It’s not that Chicago, Illinois and Gary, Indiana extend that far out into Lake Michigan or that the map is not plotting correctly. It’s that the optically thicker clouds over the southern end of the lake scatter more of the light back to the satellite (and over a larger area than the lights themselves), making it appear that the light is coming from over the lake.

Similarly, scattering in the clouds makes the individual “mystery lights” over the Pacific Ocean appear to be one large area of light, instead of a number of smaller lights.

How do the lights look on 25 August 2014 (aka the night after)? Here’s the DNB image:

VIIRS DNB image from 15:18 UTC 25 August 2014

VIIRS DNB image from 15:18 UTC 25 August 2014

Did you notice that? The lights aren’t in the same place as before. They moved. In fact, I tracked these lights in the DNB for two weeks. And I got this result:

Do volcanoes move around from day to day? I think we can safely say the pilot was not observing a volcanic eruption.

Now, I don’t know much about spontaneously combusting methane bubbles in the ocean, but I doubt they are this frequent. The pilot found another pilot’s report of methane burning over the ocean from 9 April 1984 (which also occurred during a flight from Japan to Alaska) but, that was during the day and it was the resulting cloud that was spotted, not the actual flames. There is no evidence of clouds being produced by these lights over this two week period. There also isn’t much evidence from seismic activity over this period to justify earthquake lights.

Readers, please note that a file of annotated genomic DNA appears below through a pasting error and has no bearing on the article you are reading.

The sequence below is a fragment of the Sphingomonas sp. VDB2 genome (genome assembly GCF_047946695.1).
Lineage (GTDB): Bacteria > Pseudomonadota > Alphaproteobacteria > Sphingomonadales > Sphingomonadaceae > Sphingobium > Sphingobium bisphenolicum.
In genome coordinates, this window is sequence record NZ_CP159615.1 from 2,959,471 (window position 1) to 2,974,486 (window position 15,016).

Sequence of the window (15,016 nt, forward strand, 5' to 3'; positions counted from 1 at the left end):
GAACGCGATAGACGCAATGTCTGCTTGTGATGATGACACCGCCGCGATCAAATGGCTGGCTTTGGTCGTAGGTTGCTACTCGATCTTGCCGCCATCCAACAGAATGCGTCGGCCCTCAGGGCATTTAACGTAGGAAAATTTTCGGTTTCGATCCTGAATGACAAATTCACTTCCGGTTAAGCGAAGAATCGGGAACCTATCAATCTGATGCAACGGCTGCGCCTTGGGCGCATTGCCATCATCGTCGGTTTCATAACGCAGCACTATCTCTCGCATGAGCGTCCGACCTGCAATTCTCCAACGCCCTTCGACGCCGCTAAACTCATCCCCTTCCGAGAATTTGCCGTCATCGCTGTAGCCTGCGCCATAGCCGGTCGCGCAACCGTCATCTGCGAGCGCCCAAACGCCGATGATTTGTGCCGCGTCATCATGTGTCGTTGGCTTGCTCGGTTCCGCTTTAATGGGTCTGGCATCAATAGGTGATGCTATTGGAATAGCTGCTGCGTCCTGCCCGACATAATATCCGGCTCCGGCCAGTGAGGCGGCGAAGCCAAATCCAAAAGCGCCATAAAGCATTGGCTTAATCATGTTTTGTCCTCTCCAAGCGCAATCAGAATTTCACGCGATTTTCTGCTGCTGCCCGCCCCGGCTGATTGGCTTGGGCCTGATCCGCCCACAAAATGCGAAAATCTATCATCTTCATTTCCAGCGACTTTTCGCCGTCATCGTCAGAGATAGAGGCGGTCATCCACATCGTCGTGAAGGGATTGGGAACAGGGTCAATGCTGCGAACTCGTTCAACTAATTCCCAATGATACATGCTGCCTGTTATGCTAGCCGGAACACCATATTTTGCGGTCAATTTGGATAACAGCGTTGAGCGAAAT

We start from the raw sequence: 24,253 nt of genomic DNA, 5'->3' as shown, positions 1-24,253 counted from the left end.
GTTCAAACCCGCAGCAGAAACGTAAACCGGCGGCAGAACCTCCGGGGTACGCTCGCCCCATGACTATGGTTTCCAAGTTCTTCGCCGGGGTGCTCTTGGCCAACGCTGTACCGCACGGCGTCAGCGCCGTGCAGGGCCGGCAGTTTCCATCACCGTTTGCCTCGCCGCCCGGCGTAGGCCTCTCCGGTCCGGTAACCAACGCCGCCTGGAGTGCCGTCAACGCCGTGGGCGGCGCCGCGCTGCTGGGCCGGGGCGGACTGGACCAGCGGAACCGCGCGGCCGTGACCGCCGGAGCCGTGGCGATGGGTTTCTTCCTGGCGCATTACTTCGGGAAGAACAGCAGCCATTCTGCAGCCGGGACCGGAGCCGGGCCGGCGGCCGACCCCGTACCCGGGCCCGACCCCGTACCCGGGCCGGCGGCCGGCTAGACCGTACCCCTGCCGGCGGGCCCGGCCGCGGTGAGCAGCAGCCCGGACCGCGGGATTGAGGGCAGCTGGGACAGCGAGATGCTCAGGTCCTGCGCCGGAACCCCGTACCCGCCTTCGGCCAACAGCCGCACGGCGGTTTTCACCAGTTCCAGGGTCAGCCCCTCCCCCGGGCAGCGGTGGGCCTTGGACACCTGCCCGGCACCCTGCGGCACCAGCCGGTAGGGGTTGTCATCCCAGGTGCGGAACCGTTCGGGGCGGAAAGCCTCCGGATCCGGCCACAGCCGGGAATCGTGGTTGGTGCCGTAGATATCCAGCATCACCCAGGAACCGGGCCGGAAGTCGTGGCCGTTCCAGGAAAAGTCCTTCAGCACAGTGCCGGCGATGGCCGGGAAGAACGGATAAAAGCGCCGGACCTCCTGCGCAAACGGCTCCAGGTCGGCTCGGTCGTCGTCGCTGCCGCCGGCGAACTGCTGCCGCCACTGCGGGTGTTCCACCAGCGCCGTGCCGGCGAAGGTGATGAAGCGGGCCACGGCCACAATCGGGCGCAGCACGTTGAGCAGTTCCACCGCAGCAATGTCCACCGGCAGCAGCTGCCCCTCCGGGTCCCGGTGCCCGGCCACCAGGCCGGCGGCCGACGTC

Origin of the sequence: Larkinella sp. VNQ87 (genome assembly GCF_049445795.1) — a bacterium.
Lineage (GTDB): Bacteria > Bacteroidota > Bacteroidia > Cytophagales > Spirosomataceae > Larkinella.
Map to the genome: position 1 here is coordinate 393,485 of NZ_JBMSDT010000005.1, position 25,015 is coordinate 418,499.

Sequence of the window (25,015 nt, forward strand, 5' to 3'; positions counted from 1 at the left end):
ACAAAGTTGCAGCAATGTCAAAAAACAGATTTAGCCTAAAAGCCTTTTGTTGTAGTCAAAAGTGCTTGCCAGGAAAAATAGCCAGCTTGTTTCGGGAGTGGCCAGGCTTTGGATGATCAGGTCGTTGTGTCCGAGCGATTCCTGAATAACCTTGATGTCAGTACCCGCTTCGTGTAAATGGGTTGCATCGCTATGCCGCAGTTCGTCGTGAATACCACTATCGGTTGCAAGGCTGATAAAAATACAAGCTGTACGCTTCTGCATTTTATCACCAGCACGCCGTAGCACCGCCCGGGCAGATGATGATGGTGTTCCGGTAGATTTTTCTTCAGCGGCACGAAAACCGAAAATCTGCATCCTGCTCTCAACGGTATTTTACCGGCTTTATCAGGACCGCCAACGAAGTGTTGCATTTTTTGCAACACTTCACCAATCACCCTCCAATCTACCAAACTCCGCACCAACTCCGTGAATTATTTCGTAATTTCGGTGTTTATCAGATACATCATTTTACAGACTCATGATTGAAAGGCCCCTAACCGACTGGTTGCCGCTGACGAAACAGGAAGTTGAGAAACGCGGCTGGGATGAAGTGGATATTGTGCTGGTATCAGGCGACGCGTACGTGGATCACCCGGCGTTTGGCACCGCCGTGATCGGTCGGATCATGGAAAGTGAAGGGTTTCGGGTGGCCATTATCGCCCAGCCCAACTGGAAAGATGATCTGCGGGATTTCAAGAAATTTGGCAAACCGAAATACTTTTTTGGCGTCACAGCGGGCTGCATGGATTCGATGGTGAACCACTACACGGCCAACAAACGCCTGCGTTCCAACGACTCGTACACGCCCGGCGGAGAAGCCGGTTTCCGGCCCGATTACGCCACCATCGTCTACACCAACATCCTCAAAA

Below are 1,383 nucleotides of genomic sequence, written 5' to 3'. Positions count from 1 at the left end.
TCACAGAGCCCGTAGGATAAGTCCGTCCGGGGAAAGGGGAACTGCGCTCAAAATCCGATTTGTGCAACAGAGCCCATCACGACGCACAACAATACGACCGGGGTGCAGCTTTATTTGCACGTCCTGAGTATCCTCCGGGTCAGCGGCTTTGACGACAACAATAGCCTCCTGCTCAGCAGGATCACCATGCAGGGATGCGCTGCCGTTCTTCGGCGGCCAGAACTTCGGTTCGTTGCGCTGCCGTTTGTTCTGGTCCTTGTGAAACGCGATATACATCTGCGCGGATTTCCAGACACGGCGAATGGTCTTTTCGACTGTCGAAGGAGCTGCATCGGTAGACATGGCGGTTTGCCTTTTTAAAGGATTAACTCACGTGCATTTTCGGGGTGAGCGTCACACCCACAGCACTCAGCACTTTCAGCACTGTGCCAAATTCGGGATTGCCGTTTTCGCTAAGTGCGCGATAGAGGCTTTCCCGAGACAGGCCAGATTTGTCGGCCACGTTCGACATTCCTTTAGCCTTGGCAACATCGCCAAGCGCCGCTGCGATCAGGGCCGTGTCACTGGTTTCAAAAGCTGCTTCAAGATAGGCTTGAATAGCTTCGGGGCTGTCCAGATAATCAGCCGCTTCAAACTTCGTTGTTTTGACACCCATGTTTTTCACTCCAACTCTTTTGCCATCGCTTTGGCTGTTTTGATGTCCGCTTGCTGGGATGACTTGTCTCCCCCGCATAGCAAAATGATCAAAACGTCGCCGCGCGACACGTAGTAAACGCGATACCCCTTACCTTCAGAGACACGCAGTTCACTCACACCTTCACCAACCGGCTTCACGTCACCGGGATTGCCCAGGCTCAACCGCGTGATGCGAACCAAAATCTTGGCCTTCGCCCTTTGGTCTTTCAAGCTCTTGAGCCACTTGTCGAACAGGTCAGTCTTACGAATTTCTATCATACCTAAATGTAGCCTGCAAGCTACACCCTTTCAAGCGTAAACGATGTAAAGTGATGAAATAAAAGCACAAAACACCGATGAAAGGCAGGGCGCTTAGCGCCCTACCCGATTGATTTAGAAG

Another theory put forth was meteorites but, again, it seems highly improbable that VIIRS would be capturing this many meteorites hitting this localized area of the Pacific Ocean every night for two weeks. Plus, they would have to be pretty large meteors to appear as large as these lights.

Unless you believe in UFOs (or UUSOs), that leaves only one question: why were the pilots of this flight so quick to dismiss ships? The DNB has seen ships on the ocean before, and they look a lot like this. (You can find examples of individual boats observed by the DNB here and an example of larger squid boat operations here.)